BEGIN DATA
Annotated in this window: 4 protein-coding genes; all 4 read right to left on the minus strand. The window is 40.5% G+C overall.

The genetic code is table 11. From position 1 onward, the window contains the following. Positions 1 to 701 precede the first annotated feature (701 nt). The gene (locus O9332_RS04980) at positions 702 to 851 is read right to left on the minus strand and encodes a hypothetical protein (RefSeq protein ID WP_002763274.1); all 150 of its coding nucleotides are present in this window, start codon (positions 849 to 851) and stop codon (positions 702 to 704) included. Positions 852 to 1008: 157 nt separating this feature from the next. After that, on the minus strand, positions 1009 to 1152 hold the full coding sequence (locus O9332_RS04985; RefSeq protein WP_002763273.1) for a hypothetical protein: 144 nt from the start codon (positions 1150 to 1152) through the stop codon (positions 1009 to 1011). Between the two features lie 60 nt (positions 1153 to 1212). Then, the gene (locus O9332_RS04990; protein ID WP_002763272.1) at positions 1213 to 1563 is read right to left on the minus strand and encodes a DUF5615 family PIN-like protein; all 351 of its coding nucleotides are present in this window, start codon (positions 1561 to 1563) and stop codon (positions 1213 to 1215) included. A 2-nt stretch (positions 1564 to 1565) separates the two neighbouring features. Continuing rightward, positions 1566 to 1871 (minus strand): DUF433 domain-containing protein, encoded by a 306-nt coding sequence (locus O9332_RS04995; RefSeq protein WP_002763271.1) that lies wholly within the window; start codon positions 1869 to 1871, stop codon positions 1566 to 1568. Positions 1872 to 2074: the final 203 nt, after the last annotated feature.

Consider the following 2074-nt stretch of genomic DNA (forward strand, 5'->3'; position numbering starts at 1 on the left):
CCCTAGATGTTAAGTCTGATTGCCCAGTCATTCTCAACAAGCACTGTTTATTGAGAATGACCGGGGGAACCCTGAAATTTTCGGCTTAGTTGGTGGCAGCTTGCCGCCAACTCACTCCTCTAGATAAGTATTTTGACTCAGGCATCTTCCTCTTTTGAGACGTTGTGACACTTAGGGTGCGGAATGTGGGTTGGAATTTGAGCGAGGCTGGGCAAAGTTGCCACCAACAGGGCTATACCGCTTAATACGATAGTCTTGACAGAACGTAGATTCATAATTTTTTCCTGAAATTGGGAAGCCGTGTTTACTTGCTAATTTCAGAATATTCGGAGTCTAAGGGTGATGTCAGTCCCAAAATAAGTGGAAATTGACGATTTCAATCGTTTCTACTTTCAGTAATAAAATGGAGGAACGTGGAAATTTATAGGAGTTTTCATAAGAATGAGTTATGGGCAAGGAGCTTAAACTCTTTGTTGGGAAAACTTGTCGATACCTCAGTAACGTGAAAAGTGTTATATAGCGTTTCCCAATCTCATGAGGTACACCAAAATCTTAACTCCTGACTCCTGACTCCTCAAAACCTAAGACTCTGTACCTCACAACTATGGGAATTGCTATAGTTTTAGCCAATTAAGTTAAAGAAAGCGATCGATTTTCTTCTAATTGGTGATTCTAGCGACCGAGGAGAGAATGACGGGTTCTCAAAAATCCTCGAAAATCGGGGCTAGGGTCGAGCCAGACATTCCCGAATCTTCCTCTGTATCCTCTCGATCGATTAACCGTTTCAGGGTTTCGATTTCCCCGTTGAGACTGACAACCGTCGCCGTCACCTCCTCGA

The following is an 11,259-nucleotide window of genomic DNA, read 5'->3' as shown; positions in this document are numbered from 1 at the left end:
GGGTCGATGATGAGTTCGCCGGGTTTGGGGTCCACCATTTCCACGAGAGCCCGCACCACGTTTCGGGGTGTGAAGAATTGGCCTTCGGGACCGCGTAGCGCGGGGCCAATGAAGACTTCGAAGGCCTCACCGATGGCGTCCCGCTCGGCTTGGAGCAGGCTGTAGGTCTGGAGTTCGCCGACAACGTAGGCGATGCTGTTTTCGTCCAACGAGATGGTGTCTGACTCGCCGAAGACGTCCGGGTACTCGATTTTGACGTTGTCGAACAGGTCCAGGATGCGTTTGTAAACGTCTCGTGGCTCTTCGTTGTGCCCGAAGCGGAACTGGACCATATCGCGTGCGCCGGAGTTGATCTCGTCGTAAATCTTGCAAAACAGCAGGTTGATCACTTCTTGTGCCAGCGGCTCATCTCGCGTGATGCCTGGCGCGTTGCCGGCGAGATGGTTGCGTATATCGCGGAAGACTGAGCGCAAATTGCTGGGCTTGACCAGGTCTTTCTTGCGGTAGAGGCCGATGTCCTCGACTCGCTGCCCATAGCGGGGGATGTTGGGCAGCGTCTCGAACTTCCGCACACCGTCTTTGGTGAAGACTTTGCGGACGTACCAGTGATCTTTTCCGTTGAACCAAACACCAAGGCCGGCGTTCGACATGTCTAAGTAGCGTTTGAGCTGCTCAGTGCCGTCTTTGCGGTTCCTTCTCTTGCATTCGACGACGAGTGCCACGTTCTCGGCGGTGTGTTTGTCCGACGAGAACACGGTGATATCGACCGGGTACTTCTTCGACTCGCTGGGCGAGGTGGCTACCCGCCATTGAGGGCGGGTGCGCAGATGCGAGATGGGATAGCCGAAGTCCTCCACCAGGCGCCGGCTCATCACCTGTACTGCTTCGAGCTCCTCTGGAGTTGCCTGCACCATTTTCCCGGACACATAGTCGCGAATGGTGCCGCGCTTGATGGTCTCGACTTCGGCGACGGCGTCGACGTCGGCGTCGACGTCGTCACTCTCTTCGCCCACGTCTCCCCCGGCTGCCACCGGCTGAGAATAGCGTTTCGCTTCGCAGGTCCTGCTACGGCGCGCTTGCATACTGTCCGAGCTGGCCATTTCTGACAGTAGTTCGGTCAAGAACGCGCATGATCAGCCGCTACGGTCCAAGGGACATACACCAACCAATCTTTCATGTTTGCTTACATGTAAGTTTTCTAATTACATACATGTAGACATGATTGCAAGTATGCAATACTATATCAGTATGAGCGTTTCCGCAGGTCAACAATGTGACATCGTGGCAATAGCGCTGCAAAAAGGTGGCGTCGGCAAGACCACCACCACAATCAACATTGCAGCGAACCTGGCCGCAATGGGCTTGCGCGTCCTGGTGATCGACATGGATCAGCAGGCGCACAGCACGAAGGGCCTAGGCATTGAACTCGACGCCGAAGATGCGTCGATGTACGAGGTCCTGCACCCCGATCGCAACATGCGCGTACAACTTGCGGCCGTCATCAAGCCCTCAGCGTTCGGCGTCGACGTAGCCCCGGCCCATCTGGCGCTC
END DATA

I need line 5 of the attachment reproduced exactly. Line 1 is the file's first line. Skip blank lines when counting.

The following is an 11,259-nucleotide window of genomic DNA, read 5'->3' as shown; positions in this document are numbered from 1 at the left end: